Apple OS X, iOS Malware on Rise, Says Symantec
While Apple has long touted the superior security of its computers and smartphones, the rising popularity of the company's devices has been met with a spike in malware attacks and threats. A new report from the Mountain View, California-based security firm Symantec details how threats to the desktop platform OS X rose by 15 percent in 2014, that adware is becoming more prevalent on Mac computers and that even non-jailbroken iOS devices are facing a rise in threats.
From 2006 to 2011, Symantec documented between one and seven new threats to OS X annually, but from 2011 to today, that number rose as high as 15 per year. And while conventional wisdom assumes iPhones will be safe as long as owners don’t jailbreak their devices, Symantec’s report explains that 30 percent of known threats to iOS can affect devices running unaltered versions of the mobile operating system.
The report also details how adware and other potentially unwanted applications have become the most common, if not the most dangerous, threats to Macs, and how they became more widespread after the summer of 2014. Symantec detected more than 600,000 installations of such software in March 2015, and this statistic has been stuck at above 150,000 since that time, higher than where it was for all of 2014.
The rise of adware and potentially unwanted application detections from 2014 to Sept. 2015. Image: Symantec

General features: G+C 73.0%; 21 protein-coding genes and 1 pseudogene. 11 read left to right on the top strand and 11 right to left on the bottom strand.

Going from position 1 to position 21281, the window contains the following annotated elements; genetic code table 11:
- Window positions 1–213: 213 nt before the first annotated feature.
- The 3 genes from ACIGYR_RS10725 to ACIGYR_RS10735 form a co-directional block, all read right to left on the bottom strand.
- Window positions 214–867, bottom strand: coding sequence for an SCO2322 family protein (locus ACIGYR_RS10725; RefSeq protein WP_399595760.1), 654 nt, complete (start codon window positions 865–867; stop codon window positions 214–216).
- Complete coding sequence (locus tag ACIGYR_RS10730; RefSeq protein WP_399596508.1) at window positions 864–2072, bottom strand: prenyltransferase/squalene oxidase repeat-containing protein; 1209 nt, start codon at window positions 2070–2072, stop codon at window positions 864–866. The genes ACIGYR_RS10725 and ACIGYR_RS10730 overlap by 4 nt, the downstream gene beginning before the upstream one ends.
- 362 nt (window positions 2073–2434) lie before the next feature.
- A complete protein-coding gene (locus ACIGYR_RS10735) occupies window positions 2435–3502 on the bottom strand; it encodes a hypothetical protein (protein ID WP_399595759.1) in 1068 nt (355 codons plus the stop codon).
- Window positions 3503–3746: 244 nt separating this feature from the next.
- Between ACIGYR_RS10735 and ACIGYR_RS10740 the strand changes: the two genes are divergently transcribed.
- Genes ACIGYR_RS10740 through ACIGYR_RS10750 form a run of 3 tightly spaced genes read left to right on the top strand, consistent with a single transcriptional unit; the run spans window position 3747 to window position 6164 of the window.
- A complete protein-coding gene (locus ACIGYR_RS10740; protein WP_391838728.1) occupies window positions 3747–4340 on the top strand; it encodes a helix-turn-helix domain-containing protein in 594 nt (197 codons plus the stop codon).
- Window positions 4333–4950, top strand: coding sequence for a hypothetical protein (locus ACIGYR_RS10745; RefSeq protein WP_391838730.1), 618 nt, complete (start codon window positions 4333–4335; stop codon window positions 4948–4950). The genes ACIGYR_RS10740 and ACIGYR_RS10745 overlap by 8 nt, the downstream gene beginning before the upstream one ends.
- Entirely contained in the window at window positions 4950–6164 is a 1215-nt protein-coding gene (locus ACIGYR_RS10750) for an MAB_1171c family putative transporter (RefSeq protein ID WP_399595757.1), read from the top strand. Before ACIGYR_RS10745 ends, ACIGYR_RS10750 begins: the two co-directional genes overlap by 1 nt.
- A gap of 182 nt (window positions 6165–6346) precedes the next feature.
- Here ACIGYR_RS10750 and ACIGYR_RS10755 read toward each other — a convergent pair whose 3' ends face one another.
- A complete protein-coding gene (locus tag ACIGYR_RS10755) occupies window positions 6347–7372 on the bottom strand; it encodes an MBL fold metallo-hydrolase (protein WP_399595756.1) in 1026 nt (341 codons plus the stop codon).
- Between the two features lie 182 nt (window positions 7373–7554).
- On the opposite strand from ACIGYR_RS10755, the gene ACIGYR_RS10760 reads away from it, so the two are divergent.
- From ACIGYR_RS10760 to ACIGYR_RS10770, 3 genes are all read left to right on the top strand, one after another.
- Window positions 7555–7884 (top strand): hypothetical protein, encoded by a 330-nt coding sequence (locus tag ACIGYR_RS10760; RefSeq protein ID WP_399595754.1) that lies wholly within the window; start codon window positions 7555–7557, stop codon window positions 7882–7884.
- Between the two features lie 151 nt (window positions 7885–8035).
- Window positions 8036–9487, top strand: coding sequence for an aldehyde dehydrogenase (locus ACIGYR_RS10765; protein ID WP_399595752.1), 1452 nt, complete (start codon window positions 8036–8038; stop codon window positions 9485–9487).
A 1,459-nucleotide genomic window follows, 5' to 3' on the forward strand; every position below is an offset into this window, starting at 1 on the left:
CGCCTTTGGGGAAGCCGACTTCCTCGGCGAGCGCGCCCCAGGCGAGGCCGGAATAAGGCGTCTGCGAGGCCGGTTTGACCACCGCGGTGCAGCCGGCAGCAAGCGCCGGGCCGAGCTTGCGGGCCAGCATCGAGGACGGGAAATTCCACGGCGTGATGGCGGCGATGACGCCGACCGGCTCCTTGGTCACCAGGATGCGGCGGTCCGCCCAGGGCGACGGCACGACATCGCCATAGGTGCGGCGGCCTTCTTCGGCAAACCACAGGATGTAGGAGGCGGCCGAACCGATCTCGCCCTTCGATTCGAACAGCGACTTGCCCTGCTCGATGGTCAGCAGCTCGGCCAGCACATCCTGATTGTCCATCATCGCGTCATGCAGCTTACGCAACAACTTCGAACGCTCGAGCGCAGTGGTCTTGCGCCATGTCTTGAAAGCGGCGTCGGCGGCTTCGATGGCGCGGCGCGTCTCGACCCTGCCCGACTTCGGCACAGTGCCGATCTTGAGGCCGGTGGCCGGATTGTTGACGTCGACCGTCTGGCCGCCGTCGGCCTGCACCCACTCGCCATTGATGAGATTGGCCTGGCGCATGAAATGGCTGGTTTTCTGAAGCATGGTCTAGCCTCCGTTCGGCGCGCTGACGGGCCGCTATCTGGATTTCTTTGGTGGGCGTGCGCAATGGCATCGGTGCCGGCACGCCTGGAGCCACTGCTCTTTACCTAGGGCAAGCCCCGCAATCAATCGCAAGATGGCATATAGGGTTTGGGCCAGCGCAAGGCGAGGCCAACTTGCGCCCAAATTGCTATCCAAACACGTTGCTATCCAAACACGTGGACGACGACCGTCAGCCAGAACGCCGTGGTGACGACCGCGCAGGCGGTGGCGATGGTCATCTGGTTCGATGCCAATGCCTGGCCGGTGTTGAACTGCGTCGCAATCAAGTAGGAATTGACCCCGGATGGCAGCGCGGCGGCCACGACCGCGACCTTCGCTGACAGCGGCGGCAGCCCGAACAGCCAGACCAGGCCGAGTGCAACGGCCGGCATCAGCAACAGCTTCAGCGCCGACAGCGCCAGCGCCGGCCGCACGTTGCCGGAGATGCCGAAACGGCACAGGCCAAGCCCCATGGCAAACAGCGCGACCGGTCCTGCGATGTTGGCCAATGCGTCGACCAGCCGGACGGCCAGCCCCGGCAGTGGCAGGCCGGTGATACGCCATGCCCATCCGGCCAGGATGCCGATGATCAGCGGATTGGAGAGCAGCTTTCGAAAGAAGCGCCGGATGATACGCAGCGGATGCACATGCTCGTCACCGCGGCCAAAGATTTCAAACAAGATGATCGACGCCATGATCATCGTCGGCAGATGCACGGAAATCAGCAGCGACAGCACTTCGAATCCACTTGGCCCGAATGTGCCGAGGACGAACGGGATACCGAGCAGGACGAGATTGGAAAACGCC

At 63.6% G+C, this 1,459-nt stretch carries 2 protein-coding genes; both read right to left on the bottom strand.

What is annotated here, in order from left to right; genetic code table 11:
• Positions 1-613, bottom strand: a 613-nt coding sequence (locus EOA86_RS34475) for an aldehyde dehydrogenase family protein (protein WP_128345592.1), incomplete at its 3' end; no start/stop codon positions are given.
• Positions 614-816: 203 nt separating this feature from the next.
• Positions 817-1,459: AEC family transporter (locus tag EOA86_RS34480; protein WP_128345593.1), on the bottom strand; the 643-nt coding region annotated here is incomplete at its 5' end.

Symantec said that the walled-garden approach for software installation imposed by the Mac App Store (MAS) may help protect users from becoming infected with malware, but that this protection comes at the cost of Apple controlling what users can download. The Symantec report also notes that there are still security flaws in Gatekeeper, the application that stops Macs from installing software that didn’t come from the MAS.
While this is bad news for Mac users, the number of new threats has gone down since 2014, and detected malware infections and security risks have declined since March. Still, we recommend that Mac users install antivirus software for their own protection, since their computers are clearly far from safe.
According to the Symantec report, while there are generally more known vulnerabilities for Windows PCs than for Macs, the two briefly swapped spots when a nadir in discovered Windows vulnerabilities in 2014 synced up with a rise in OS X security flaws.
Symantec noted that Apple's mobile platform iOS has also been under greater attack in recent years. After 2013, known, the number of active threats to iPhones and iPads took a sharp uptick, and currently stand at seven. Symantec notes that an impostor version of Apple's Xcode developer tool kit — called XcodeGhost — allowed for existing apps distributed by Apple to be tainted and steal user information, and this hit both iOS and OS X. Abuse of Apple's developer and enterprise licenses allowed other malicious apps to be installed on non-jailbroken iOS devices.
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